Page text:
• The taste of the starch is neutral.
  • However, its binding strength is quite high.
  • It can make the dough bulkier.
  • It doesn't foam up and doesn't make the solution yellowish.
  • It adds moistness to many baked goods. It can keep a cake moist and can give it a soft texture too.
  • The flour is relatively heavy and more versatile than the starch.
  • It absorbs large amounts of water.
  • It comes with a potato flavor.
  • When combined with wheat flour, it can make baked goods lighter and moister.
  • As a thickener, it adds creaminess to frozen desserts.
  • It adds body to broths, stews, and gravies.
  • When used for breading, you get a golden crunchy crust. Potato particles tend to crisp up faster than ordinary wheat flour particles. The flavor they impart to the finished product is also unique.
  • The flour holds in the moisture along with the fat. Absorption of moisture by the dehydrated particles increases the volume, and improves the texture of the finished dish.
  • However, if the liquid is boiled with potato flour, the flour tends to foam up. This can affect the taste and consistency of the food.
Common Uses
  • The starch is generally used as a thickener for sauces, soups, and stews, toward the very end of cooking. It makes the sauce more translucent, silkier, and glossy.
  • Starch derivatives (modified starch) are used in noodles, instant soups and sauces, wine gums, cocktail nuts, various gluten-free recipes, potato chips, hot dog sausages, bakery cream, etc.
  • It is sometimes used in the preparation of pre-packed grated cheese, as it helps reduce sweating and binding.
  • Milk and potato starch are used to make porridge.
  • The starch is also used as a wallpaper adhesive.
  • It is used for textile finishing and sizing, and in paper coating and sizing.
  • It is also used as an adhesive in paper sacks and gummed tape.
  • Potato flour is often used for gluten-free baking (not as the main flour as it would make the product gummy; it is used along with other flours).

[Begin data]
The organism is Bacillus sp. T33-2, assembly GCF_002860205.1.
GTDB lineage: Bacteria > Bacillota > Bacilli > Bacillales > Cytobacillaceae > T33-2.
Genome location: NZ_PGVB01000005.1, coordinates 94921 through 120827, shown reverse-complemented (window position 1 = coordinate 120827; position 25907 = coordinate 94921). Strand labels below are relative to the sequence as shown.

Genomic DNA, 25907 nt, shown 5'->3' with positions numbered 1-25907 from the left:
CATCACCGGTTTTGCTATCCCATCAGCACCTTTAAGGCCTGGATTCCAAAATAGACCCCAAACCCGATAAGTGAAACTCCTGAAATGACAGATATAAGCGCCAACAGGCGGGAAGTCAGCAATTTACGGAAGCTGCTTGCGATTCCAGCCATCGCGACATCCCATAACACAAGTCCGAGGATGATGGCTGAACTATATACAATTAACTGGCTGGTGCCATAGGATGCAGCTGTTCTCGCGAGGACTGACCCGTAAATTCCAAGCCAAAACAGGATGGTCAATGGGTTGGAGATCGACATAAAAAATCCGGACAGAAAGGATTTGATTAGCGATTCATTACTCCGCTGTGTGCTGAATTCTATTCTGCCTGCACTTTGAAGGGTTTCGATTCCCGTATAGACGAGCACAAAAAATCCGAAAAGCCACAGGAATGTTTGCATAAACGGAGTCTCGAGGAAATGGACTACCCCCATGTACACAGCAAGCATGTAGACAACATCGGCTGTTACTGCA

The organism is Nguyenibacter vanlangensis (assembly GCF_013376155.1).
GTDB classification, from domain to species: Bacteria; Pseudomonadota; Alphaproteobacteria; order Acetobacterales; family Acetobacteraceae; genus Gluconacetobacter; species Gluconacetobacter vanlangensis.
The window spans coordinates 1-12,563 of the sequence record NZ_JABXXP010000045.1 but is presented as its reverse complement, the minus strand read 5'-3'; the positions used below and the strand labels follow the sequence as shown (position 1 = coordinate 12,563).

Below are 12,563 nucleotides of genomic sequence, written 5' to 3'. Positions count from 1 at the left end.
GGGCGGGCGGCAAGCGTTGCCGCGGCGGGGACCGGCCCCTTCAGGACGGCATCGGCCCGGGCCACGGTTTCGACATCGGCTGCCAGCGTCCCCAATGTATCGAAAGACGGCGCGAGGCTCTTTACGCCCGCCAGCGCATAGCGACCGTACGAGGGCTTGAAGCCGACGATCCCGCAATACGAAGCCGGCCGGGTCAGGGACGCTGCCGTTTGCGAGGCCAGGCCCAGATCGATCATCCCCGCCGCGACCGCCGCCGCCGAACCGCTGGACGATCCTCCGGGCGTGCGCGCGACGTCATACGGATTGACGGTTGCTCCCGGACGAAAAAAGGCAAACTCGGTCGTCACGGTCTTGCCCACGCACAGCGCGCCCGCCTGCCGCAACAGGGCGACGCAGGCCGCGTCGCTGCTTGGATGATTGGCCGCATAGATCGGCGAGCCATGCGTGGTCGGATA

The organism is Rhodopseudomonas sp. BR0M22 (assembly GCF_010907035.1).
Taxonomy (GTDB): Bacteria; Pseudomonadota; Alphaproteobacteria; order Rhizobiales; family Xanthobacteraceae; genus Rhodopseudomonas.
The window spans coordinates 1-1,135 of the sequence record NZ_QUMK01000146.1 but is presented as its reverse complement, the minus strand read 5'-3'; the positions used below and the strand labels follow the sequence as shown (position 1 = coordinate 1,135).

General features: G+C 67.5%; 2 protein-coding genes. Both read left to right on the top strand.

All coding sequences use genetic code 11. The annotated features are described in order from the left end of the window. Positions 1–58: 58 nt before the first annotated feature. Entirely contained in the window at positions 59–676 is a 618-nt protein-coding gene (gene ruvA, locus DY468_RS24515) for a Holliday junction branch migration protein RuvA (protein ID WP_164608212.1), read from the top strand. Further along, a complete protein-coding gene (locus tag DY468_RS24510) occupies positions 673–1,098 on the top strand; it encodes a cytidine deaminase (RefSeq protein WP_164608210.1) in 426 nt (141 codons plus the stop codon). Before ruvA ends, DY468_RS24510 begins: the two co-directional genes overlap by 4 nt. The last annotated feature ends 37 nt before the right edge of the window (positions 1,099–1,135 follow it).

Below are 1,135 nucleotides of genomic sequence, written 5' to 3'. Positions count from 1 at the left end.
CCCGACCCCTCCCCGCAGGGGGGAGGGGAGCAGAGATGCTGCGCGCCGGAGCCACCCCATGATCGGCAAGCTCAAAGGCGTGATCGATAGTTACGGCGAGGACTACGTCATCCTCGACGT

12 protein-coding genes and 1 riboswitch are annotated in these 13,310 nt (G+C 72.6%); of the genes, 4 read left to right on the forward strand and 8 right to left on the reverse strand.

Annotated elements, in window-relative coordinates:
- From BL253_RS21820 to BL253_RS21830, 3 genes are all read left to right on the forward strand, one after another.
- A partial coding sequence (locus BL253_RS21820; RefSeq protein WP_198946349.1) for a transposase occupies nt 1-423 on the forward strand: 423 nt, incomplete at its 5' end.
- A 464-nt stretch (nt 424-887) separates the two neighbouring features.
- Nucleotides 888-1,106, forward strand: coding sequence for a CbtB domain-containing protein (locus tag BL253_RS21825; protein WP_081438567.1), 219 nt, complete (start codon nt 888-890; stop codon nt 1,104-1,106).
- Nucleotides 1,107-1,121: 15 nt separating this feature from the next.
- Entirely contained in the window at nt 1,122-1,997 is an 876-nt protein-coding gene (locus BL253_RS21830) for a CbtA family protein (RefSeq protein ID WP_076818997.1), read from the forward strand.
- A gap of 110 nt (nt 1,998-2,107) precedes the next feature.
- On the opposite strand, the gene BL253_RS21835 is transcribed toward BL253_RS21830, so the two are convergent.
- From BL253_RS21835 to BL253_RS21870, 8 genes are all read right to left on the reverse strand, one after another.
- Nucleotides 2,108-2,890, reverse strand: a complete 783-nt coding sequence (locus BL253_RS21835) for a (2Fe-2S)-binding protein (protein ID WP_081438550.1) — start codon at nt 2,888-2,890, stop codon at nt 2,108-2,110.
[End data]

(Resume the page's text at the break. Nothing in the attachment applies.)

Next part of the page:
• It is used to make potato breads, dumplings, cookies, cakes, and desserts.
  • It is used as a batter or coating for meats and fish, particularly in deep-frying.
  • It is used as a thickener (especially in foods like soups, stews, broths, and gravies).
  • It is commonly used in baking (especially when the end-product, bread or cake, needs to retain moisture).
  • It is also used as a binder, breading ingredient, and as an extender. You can add a little potato flour to fish / vegetable patties, to get tastier patties and more servings.
  • It helps enhance the potato flavor in potato-based recipes.
Nutritional Value The starch is a refined product and contains minimal protein, fat, and other nutrients.
  • Potato flour is much more nutritious than processed wheat flour. It is packed with various vitamins, for example, vitamins B6, niacin, and vitamin C.
  • It is a good source of potassium, calcium, phosphorus, and dietary fiber.
  • It contains some protein, iron, magnesium, zinc, folate, thiamine, and riboflavin.

If you want to use potato starch as a soup thickener, take a tablespoon of starch in a container and add some cold water to make a thick paste. Add this paste to a boiling soup. You may use the flour in a similar way, but you should not boil the liquid after adding the flour. Both potato flour and starch should be stored in a cool, dry place, away from light. Although these products are gluten-free, they are often combined with wheat flour, so the finished product won't be gluten-free.
Potato Soup
Potato Soup With Thyme And Croutons